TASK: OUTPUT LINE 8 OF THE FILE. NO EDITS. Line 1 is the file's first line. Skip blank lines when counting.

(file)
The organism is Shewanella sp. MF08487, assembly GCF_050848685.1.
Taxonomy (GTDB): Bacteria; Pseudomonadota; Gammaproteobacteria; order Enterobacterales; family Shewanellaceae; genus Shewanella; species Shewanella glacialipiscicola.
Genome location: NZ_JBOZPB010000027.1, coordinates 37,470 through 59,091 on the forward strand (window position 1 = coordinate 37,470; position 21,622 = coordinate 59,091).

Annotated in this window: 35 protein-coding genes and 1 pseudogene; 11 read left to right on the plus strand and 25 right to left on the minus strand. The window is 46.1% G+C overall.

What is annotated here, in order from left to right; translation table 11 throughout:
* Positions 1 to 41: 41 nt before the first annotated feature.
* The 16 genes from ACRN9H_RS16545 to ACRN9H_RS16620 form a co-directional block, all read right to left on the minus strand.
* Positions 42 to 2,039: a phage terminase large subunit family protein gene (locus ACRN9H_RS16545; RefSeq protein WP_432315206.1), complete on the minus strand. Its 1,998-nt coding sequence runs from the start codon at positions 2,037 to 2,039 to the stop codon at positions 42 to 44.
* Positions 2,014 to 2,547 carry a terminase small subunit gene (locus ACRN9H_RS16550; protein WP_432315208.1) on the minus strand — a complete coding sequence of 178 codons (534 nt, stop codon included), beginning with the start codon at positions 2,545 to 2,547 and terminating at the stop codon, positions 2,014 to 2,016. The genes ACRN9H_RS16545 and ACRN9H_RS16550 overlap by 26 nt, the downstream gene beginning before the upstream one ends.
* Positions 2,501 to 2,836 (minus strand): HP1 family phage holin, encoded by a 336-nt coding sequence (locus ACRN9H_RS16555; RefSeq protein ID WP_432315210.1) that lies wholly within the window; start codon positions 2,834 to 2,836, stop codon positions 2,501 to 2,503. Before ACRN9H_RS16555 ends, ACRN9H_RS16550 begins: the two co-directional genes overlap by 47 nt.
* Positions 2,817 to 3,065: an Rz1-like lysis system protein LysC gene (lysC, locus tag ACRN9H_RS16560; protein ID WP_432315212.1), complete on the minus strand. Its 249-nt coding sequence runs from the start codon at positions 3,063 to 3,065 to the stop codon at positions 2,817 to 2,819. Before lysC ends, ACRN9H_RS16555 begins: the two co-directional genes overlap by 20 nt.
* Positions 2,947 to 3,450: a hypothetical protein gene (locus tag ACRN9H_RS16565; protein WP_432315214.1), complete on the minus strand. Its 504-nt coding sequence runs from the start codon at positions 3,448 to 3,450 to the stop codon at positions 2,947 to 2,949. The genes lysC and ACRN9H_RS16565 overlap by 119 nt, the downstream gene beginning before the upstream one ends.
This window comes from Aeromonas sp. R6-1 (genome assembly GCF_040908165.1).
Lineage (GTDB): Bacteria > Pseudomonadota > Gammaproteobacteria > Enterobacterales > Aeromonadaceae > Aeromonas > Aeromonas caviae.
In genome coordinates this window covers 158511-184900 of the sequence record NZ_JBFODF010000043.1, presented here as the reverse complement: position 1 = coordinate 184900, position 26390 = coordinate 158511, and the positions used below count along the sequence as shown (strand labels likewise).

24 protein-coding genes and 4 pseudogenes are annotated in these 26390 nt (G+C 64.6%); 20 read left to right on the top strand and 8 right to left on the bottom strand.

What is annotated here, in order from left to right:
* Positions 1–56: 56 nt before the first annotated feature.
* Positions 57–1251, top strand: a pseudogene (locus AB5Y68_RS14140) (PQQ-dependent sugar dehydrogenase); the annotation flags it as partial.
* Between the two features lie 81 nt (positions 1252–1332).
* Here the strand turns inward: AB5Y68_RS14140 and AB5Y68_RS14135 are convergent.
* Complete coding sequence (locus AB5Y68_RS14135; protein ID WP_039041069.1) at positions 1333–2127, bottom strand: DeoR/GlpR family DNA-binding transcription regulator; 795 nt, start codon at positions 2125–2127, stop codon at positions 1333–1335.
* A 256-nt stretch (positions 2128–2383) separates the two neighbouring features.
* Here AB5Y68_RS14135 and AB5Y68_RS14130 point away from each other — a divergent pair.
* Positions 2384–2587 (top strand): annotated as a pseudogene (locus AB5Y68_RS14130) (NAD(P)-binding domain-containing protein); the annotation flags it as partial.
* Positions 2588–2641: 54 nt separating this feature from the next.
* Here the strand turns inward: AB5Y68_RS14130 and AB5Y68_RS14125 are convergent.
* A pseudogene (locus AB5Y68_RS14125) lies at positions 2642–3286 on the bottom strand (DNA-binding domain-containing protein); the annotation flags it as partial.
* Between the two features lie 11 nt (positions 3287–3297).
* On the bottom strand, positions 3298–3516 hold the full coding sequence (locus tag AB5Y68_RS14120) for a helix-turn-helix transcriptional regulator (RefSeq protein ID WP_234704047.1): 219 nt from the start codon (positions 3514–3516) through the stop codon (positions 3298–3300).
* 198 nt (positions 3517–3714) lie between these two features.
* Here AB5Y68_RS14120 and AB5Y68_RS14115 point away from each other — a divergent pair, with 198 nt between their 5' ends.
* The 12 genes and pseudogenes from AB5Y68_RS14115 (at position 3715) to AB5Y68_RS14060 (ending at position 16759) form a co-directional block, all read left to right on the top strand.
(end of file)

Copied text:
* Positions 42 to 2,039: a phage terminase large subunit family protein gene (locus ACRN9H_RS16545; RefSeq protein WP_432315206.1), complete on the minus strand. Its 1,998-nt coding sequence runs from the start codon at positions 2,037 to 2,039 to the stop codon at positions 42 to 44.